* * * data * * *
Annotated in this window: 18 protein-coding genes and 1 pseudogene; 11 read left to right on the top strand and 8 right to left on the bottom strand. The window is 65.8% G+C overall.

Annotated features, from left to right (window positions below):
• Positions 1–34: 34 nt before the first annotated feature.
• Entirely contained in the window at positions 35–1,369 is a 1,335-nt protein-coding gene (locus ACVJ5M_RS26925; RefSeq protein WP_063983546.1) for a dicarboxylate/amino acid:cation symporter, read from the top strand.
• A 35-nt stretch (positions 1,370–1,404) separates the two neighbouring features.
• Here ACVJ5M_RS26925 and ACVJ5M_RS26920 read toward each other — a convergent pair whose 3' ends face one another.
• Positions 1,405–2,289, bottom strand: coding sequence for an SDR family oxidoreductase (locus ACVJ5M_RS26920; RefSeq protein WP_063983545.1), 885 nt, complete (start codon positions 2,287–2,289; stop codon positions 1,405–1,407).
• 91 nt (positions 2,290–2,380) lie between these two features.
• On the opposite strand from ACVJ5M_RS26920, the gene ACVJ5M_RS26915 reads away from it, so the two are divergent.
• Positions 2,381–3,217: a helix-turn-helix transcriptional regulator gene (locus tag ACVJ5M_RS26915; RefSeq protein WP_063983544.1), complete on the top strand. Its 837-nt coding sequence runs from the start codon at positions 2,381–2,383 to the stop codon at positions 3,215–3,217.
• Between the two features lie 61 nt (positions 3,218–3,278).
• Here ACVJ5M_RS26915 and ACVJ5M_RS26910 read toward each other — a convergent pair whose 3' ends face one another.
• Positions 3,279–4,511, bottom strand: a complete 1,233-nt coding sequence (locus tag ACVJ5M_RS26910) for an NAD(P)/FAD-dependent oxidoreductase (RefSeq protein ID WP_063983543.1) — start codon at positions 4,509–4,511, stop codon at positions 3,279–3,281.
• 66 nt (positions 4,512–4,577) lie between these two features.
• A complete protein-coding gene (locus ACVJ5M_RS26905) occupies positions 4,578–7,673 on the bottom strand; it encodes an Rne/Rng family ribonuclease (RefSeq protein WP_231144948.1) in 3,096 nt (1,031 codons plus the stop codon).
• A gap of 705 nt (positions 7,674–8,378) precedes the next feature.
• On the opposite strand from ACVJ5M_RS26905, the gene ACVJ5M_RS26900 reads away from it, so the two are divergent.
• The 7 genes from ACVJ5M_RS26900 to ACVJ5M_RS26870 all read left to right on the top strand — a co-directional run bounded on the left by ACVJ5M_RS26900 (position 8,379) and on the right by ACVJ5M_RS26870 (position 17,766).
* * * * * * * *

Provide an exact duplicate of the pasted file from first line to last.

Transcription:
Annotated in this window: 18 protein-coding genes and 1 pseudogene; 11 read left to right on the top strand and 8 right to left on the bottom strand. The window is 65.8% G+C overall.

Annotated features, from left to right (window positions below):
• Positions 1–34: 34 nt before the first annotated feature.
• Entirely contained in the window at positions 35–1,369 is a 1,335-nt protein-coding gene (locus ACVJ5M_RS26925; RefSeq protein WP_063983546.1) for a dicarboxylate/amino acid:cation symporter, read from the top strand.
• A 35-nt stretch (positions 1,370–1,404) separates the two neighbouring features.
• Here ACVJ5M_RS26925 and ACVJ5M_RS26920 read toward each other — a convergent pair whose 3' ends face one another.
• Positions 1,405–2,289, bottom strand: coding sequence for an SDR family oxidoreductase (locus ACVJ5M_RS26920; RefSeq protein WP_063983545.1), 885 nt, complete (start codon positions 2,287–2,289; stop codon positions 1,405–1,407).
• 91 nt (positions 2,290–2,380) lie between these two features.
• On the opposite strand from ACVJ5M_RS26920, the gene ACVJ5M_RS26915 reads away from it, so the two are divergent.
• Positions 2,381–3,217: a helix-turn-helix transcriptional regulator gene (locus tag ACVJ5M_RS26915; RefSeq protein WP_063983544.1), complete on the top strand. Its 837-nt coding sequence runs from the start codon at positions 2,381–2,383 to the stop codon at positions 3,215–3,217.
• Between the two features lie 61 nt (positions 3,218–3,278).
• Here ACVJ5M_RS26915 and ACVJ5M_RS26910 read toward each other — a convergent pair whose 3' ends face one another.
• Positions 3,279–4,511, bottom strand: a complete 1,233-nt coding sequence (locus tag ACVJ5M_RS26910) for an NAD(P)/FAD-dependent oxidoreductase (RefSeq protein ID WP_063983543.1) — start codon at positions 4,509–4,511, stop codon at positions 3,279–3,281.
• 66 nt (positions 4,512–4,577) lie between these two features.
• A complete protein-coding gene (locus ACVJ5M_RS26905) occupies positions 4,578–7,673 on the bottom strand; it encodes an Rne/Rng family ribonuclease (RefSeq protein WP_231144948.1) in 3,096 nt (1,031 codons plus the stop codon).
• A gap of 705 nt (positions 7,674–8,378) precedes the next feature.
• On the opposite strand from ACVJ5M_RS26905, the gene ACVJ5M_RS26900 reads away from it, so the two are divergent.
• The 7 genes from ACVJ5M_RS26900 to ACVJ5M_RS26870 all read left to right on the top strand — a co-directional run bounded on the left by ACVJ5M_RS26900 (position 8,379) and on the right by ACVJ5M_RS26870 (position 17,766).